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comprehend

[kom-pri-hend] /ˌkɒm prɪˈhɛnd/
verb (used with object)
1.
to understand the nature or meaning of; grasp with the mind; perceive:
He did not comprehend the significance of the ambassador's remark.
2.
to take in or embrace; include; comprise:
The course will comprehend all facets of Japanese culture.
Origin of comprehend
1350-1400
1350-1400; Middle English comprehenden < Latin comprehendere, equivalent to com- com- + prehendere to grasp; see prehensile
Related forms
comprehender, noun
comprehendingly, adverb
noncomprehending, adjective
noncomprehendingly, adverb
precomprehend, verb (used with object)
self-comprehending, adjective
uncomprehended, adjective
uncomprehending, adjective
uncomprehendingly, adverb
well-comprehended, adjective
Can be confused
apprehend, comprehend.
Synonyms
1. See know1 . 2. See include.
Dictionary.com Unabridged
Based on the Random House Dictionary, © Random House, Inc. 2015.
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Examples from the Web for comprehend
Contemporary Examples
Historical Examples
  • Man must not look to be able to comprehend the ways of God—they are above him.

    A Forgotten Hero Emily Sarah Holt
  • But we must not expect with our finite mind to comprehend the infinite God.

  • But it only replied by a silent tear, and a look of strange meaning, which he could not comprehend.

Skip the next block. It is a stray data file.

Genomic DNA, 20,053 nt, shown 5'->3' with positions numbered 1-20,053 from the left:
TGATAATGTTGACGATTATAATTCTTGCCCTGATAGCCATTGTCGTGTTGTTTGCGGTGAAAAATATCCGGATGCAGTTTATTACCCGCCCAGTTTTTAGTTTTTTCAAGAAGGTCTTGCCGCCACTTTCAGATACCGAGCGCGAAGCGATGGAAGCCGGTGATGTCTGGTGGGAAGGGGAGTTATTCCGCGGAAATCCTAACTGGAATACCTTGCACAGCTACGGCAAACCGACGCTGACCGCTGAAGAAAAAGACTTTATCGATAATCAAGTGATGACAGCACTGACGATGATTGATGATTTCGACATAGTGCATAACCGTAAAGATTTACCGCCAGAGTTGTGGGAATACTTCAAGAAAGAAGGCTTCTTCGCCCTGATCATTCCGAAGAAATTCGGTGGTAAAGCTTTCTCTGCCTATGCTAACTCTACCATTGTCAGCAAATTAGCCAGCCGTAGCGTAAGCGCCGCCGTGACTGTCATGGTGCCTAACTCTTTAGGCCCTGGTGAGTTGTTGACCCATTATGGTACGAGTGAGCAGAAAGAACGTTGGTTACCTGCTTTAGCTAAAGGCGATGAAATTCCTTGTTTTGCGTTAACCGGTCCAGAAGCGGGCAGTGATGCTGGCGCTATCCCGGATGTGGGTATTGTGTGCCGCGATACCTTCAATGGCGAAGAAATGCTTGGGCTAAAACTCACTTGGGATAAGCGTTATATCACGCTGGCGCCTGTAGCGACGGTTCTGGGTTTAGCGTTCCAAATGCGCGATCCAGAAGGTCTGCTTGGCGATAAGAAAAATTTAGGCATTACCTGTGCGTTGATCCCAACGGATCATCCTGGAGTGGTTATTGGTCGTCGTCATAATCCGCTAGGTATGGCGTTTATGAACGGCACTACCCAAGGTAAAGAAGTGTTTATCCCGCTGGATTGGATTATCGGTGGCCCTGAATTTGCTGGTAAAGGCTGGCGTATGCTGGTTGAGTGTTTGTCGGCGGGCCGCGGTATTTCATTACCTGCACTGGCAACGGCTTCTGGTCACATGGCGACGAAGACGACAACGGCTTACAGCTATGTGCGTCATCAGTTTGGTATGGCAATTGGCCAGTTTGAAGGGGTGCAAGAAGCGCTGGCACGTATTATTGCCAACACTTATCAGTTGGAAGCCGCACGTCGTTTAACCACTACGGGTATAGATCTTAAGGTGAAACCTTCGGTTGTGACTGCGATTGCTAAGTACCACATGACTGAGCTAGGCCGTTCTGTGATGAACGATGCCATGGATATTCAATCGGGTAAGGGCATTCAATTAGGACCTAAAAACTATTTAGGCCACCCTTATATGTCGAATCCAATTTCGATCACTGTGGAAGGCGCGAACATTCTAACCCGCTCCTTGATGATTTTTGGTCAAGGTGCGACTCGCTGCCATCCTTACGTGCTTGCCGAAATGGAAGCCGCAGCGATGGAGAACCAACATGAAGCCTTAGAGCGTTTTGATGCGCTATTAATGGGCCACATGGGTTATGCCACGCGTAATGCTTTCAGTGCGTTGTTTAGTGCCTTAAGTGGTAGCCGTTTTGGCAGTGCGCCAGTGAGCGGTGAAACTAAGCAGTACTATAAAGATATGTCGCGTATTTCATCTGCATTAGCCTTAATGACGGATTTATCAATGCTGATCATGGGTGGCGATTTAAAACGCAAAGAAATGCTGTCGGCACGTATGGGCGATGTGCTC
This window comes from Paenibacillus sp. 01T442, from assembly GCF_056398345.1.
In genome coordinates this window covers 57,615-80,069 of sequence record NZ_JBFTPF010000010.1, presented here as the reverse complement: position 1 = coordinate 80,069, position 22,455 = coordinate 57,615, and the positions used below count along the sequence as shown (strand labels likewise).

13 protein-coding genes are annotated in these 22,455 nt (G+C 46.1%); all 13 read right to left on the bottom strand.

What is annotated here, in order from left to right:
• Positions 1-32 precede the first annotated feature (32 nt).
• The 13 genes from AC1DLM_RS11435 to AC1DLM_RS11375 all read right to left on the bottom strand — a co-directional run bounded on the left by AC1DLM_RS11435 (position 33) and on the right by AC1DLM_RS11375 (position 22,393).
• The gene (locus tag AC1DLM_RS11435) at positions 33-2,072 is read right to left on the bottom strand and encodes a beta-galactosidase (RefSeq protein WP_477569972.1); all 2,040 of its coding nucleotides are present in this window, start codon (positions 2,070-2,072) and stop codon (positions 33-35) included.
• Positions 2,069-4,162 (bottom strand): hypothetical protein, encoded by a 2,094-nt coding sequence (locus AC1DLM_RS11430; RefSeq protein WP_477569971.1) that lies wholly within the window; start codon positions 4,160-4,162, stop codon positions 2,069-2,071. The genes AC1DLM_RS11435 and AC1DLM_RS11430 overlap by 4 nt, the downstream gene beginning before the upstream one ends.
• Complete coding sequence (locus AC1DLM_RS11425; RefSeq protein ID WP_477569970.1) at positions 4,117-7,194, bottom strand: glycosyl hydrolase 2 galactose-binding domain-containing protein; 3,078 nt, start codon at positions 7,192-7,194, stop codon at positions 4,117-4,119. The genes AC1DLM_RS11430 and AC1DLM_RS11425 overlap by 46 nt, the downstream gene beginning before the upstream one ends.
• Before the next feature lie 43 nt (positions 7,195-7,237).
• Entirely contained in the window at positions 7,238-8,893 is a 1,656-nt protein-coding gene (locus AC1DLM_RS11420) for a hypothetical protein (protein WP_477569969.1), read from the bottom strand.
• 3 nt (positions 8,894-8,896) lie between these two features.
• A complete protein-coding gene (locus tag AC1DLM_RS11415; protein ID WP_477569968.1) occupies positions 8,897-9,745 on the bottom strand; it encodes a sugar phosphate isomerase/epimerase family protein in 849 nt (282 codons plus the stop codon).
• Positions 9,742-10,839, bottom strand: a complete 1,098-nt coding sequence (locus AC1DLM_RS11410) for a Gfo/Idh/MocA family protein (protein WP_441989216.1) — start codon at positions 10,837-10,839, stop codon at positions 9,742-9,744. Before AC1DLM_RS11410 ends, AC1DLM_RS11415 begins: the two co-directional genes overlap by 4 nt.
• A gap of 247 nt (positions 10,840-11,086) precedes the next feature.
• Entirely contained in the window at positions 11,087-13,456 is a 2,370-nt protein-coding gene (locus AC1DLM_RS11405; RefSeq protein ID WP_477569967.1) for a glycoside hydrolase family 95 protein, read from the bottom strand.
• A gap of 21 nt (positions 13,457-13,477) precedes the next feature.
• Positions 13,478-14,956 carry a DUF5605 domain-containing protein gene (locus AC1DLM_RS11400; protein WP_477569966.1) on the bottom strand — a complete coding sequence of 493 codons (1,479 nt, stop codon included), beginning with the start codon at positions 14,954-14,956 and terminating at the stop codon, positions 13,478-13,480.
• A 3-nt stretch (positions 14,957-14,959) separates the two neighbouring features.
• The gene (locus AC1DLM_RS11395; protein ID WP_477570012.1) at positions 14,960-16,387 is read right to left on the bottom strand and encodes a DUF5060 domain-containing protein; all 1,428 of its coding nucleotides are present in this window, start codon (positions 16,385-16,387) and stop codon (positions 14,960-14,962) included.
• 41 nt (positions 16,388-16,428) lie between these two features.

• She did not comprehend that Martin definitely did not want it changed.

    Dust Mr. and Mrs. Haldeman-Julius
  • That's why I say so few among us ever comprehend the motives attributed to us in romance or in that parody of it called realism.

    The Fighting Chance Robert W. Chambers
British Dictionary definitions for comprehend

comprehend

/ˌkɒmprɪˈhɛnd/
verb
1.
to perceive or understand
2.
(transitive) to comprise or embrace; include
Word Origin
C14: from Latin comprehendere, from prehendere to seize
Collins English Dictionary - Complete & Unabridged 2012 Digital Edition
© William Collins Sons & Co. Ltd. 1979, 1986 © HarperCollins
Publishers 1998, 2000, 2003, 2005, 2006, 2007, 2009, 2012
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Word Origin and History for comprehend
v.

mid-14c., "to understand," from Latin comprehendere "to take together, to unite; include; seize" (of catching fire or the arrest of criminals); also "to comprehend, perceive" (to seize or take in the mind), from com- "completely" (see com-) + prehendere "to catch hold of, seize" (see prehensile). Related: Comprehended; comprehending.

Online Etymology Dictionary, © 2010 Douglas Harper
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